Iraq’s president to visit Saudi Arabia as part of regional tour

Iraq’s president to visit Saudi Arabia as part of regional tour
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Iraq's President Barham Salih and Jordan's King Abdullah review an honor guard at Amman military airport, Jordan, November 15, 2018. (Reuters)
Iraq’s president to visit Saudi Arabia as part of regional tour
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Abu Dhabi's Crown Prince Sheikh Mohammed bin Zayed al-Nahyan meets with Iraq's President Barham Salih during his visit in Abu Dhabi, United Arab Emirates, November 12, 2018. (Reuters)
Iraq’s president to visit Saudi Arabia as part of regional tour
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Kuwaiti Emir Sheikh Sabah al-Ahmad al-Jaber al-Sabah receives Iraq's President Barham Salih during his visit in Kuwait, November 11, 2018. (Reuters)
Updated 16 November 2018

Iraq’s president to visit Saudi Arabia as part of regional tour

Iraq’s president to visit Saudi Arabia as part of regional tour
  • Salih visited the UAE on Monday and Kuwait on Sunday
  • The Iraqi president visited Jordan on Thursday where he met King Abdullah II of Jordan

JEDDAH: Iraq’s President Barham Salih will visit Saudi Arabia as part of a regional tour that will also include a visit to Iran on Saturday.
The Iraqi president visited Jordan on Thursday where he met King Abdullah II of Jordan. The two leaders discussed projects in the fields of energy, the extension of an oil pipeline between the two countries, and supplying electricity to Iraq.
“The governments of Iraq and Jordan will promote economic cooperation: the joint industrial city, energy cooperation, the oil pipeline from Basra to Aqaba,” Salih tweeted.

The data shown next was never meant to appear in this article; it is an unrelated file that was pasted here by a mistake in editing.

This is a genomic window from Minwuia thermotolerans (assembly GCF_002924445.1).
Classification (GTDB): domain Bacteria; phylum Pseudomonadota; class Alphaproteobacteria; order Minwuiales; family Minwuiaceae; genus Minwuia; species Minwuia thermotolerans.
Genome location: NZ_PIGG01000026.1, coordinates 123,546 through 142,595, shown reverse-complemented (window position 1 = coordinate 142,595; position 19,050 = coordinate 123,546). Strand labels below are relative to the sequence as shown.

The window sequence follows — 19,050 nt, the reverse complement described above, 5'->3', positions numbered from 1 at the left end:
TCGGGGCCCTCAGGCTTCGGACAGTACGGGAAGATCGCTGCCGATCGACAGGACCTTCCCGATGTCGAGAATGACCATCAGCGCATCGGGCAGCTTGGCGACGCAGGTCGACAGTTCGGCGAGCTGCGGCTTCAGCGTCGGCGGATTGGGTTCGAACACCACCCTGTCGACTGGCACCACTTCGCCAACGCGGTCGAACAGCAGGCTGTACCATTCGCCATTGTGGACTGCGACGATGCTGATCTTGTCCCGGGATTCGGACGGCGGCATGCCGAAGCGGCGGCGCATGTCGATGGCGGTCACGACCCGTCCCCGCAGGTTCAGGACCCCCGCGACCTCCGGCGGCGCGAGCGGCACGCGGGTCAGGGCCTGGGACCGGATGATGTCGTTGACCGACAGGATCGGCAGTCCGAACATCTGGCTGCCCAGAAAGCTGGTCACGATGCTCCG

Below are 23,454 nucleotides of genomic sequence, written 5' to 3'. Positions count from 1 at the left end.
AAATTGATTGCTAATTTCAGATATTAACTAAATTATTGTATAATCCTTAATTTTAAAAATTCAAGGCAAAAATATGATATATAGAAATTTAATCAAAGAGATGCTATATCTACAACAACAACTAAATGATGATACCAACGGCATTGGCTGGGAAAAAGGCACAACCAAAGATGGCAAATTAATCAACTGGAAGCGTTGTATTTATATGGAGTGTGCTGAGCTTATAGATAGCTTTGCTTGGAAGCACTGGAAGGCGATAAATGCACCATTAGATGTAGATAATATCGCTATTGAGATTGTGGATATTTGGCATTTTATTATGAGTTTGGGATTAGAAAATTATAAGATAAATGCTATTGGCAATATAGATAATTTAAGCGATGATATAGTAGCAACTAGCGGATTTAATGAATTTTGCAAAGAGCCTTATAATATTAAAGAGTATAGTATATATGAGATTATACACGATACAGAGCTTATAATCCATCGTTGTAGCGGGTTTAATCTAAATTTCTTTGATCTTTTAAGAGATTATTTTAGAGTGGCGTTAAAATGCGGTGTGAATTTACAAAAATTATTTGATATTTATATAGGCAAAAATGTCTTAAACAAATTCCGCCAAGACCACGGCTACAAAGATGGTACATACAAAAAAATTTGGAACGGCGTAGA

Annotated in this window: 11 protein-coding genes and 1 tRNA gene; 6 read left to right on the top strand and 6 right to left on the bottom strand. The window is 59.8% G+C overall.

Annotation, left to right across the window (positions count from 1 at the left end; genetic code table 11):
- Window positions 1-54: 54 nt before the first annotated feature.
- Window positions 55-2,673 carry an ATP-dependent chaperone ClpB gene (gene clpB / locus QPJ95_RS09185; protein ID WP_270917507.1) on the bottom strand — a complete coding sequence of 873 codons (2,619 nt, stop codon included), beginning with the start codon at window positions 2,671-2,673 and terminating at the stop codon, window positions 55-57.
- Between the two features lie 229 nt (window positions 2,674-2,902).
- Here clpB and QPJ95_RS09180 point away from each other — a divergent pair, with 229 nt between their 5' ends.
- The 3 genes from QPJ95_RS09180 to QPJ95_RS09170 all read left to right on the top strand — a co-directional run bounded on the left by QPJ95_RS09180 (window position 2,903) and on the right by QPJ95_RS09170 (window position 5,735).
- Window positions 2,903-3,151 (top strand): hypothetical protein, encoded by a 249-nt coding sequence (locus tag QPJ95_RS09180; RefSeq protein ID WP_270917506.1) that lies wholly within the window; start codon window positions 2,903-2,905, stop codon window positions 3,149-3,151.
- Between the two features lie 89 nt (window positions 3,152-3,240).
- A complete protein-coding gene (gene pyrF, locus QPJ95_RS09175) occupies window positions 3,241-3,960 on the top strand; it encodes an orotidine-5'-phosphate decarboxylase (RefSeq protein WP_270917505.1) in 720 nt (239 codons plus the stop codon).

Salih also visited the UAE on Monday and Kuwait on Sunday.
On Saturday the Kurdish president will meet Hassan Rouhani in Tehran and a number of Iranian leaders and officials to discuss bilateral relations, ways to increase cooperation, and developments in the region, the Iraq state news agency said.
The veteran politician was elected last month as Iraq attempted to form a government after months of deadlock since elections in May.
His meetings in Iran will be dominated by a number of pressing political, economic and security issues.
The election left Iraq’s main political forces divided into pro and anti Iran factions. Many in Iraq have become critical of Iran’s heavy-handed influence in the country and its funding of powerful armed factions.
Because of its economic ties with Iran, Iraq has also been put in a difficult position by fresh US sanctions against Tehran.
Last week, the US said Iraq could continue to import natural gas and energy supplies from Iran for a period of 45 days, after reimposing sanctions on Tehran’s oil sector.
Iraq’s central bank said in August that Baghdad would ask Washington for exemptions from some of the sanctions.